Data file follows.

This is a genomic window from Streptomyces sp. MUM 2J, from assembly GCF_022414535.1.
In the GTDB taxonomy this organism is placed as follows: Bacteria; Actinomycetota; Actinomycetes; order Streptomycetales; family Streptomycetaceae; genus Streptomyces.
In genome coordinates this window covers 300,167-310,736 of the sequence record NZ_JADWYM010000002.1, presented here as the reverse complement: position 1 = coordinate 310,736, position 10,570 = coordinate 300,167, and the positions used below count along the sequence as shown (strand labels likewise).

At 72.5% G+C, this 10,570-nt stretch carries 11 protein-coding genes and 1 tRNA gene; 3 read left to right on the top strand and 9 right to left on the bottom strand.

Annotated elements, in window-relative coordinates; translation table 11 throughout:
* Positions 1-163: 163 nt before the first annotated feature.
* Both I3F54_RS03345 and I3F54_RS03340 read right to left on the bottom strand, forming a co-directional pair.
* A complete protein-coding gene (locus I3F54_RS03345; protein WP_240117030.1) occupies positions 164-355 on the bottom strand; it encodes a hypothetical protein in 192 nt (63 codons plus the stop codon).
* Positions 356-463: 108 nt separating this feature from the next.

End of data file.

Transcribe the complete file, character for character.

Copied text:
This is a genomic window from Streptomyces sp. MUM 2J, from assembly GCF_022414535.1.
In the GTDB taxonomy this organism is placed as follows: Bacteria; Actinomycetota; Actinomycetes; order Streptomycetales; family Streptomycetaceae; genus Streptomyces.
In genome coordinates this window covers 300,167-310,736 of the sequence record NZ_JADWYM010000002.1, presented here as the reverse complement: position 1 = coordinate 310,736, position 10,570 = coordinate 300,167, and the positions used below count along the sequence as shown (strand labels likewise).

At 72.5% G+C, this 10,570-nt stretch carries 11 protein-coding genes and 1 tRNA gene; 3 read left to right on the top strand and 9 right to left on the bottom strand.

Annotated elements, in window-relative coordinates; translation table 11 throughout:
* Positions 1-163: 163 nt before the first annotated feature.
* Both I3F54_RS03345 and I3F54_RS03340 read right to left on the bottom strand, forming a co-directional pair.
* A complete protein-coding gene (locus I3F54_RS03345; protein WP_240117030.1) occupies positions 164-355 on the bottom strand; it encodes a hypothetical protein in 192 nt (63 codons plus the stop codon).
* Positions 356-463: 108 nt separating this feature from the next.